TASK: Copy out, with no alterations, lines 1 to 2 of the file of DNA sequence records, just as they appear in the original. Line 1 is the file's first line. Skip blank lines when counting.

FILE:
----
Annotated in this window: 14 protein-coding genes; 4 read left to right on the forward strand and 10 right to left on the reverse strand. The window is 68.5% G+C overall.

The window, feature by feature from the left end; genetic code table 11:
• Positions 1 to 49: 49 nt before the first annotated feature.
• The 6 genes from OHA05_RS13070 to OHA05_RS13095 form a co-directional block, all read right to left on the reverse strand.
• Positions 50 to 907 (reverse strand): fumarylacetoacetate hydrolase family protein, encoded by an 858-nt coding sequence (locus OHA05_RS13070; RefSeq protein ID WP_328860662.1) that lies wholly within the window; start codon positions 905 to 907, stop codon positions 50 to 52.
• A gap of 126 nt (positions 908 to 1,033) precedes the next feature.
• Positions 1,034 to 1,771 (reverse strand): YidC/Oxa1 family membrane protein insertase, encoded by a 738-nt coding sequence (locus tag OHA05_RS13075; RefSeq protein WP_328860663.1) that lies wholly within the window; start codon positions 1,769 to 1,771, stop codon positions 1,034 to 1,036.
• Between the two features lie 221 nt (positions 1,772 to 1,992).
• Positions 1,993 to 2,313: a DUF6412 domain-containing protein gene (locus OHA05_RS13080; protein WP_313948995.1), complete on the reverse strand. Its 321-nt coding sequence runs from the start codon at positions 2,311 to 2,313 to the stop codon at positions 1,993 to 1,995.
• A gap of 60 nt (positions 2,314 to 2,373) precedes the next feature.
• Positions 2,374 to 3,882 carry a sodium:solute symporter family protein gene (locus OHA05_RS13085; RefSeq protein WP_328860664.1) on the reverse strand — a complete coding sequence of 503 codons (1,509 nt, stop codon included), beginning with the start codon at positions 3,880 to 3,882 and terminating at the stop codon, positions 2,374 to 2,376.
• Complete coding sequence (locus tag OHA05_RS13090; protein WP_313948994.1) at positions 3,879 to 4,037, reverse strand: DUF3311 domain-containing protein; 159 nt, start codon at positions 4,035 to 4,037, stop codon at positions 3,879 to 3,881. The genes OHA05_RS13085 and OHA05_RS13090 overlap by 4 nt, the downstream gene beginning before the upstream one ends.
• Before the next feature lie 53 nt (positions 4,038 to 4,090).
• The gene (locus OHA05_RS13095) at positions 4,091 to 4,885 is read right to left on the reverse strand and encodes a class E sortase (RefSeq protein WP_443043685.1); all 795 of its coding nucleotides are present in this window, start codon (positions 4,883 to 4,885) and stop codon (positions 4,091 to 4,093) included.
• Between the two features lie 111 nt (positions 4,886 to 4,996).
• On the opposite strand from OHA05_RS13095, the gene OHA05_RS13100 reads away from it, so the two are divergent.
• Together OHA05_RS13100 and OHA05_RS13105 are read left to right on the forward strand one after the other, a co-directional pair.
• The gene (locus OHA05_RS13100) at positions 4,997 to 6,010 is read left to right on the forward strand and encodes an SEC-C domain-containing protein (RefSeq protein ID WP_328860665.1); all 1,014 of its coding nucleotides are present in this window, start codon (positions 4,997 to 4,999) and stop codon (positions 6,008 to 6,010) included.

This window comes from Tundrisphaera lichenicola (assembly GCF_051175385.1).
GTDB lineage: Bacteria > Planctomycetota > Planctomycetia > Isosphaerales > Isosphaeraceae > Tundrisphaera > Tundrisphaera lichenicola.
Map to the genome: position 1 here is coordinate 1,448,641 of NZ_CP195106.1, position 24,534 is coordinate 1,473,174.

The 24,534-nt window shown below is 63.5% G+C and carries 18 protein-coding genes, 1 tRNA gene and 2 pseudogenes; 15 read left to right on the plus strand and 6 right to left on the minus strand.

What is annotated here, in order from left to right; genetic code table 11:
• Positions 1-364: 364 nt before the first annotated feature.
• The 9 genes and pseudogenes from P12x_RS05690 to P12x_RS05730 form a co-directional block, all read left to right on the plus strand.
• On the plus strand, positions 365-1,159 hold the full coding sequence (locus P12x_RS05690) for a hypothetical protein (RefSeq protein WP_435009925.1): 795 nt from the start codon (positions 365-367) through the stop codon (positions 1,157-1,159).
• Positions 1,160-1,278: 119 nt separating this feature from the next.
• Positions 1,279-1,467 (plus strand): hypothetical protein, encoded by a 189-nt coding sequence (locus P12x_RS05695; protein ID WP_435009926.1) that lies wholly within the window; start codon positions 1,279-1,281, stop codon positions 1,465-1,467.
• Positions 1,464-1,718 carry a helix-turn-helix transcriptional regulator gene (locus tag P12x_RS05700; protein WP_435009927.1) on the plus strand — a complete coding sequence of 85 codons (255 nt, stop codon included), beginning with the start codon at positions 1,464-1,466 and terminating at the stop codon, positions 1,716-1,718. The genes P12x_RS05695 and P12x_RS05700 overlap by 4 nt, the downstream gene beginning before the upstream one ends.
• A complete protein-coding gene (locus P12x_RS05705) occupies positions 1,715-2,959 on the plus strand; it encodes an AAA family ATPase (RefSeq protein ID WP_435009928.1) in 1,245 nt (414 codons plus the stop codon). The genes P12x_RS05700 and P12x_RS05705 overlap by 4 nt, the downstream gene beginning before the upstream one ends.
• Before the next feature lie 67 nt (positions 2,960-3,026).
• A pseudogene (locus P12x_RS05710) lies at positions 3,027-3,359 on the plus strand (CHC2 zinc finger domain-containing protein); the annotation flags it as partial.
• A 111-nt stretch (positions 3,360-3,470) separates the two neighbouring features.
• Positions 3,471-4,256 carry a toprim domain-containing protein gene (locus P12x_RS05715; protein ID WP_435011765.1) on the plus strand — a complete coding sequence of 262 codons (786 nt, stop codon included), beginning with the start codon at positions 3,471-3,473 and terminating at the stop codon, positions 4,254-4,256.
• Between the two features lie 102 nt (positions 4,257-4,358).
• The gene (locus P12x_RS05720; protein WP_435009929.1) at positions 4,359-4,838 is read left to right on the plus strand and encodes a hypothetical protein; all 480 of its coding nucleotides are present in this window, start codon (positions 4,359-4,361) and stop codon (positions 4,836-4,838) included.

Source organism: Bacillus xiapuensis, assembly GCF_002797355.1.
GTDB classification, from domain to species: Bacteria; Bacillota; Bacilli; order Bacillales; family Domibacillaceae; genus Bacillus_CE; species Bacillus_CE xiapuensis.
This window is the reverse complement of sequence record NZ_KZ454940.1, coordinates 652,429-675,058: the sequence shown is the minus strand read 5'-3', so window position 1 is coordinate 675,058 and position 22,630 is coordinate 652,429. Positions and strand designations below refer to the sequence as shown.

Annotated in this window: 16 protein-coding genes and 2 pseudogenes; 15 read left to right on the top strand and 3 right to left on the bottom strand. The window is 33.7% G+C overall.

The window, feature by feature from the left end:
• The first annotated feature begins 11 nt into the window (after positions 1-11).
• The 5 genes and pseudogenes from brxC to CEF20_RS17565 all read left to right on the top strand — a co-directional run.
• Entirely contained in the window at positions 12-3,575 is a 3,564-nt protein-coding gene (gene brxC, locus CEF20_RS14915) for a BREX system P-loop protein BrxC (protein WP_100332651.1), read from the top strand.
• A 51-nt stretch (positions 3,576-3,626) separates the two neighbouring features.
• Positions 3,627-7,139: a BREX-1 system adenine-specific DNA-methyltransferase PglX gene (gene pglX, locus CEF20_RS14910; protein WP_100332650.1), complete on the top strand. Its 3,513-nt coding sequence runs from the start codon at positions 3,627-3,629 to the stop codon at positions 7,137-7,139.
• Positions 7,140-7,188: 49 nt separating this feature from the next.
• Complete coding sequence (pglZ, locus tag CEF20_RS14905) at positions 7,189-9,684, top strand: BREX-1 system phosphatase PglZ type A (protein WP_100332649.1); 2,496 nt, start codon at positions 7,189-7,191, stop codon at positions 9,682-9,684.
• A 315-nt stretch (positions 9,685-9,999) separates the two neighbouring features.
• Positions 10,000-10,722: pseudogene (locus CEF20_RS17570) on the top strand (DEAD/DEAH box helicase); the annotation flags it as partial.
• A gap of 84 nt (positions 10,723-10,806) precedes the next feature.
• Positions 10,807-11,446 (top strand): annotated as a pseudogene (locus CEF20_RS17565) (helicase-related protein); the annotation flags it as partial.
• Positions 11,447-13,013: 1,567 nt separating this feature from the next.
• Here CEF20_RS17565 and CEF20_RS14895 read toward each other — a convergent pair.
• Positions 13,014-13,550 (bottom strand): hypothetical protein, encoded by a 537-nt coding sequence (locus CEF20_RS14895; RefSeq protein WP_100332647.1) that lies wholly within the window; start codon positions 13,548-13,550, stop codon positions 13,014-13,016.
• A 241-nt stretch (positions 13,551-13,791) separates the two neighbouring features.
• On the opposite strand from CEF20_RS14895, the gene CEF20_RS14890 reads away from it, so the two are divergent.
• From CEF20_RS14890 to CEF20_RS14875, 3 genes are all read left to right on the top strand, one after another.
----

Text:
Annotated in this window: 14 protein-coding genes; 4 read left to right on the forward strand and 10 right to left on the reverse strand. The window is 68.5% G+C overall.

The window, feature by feature from the left end; genetic code table 11: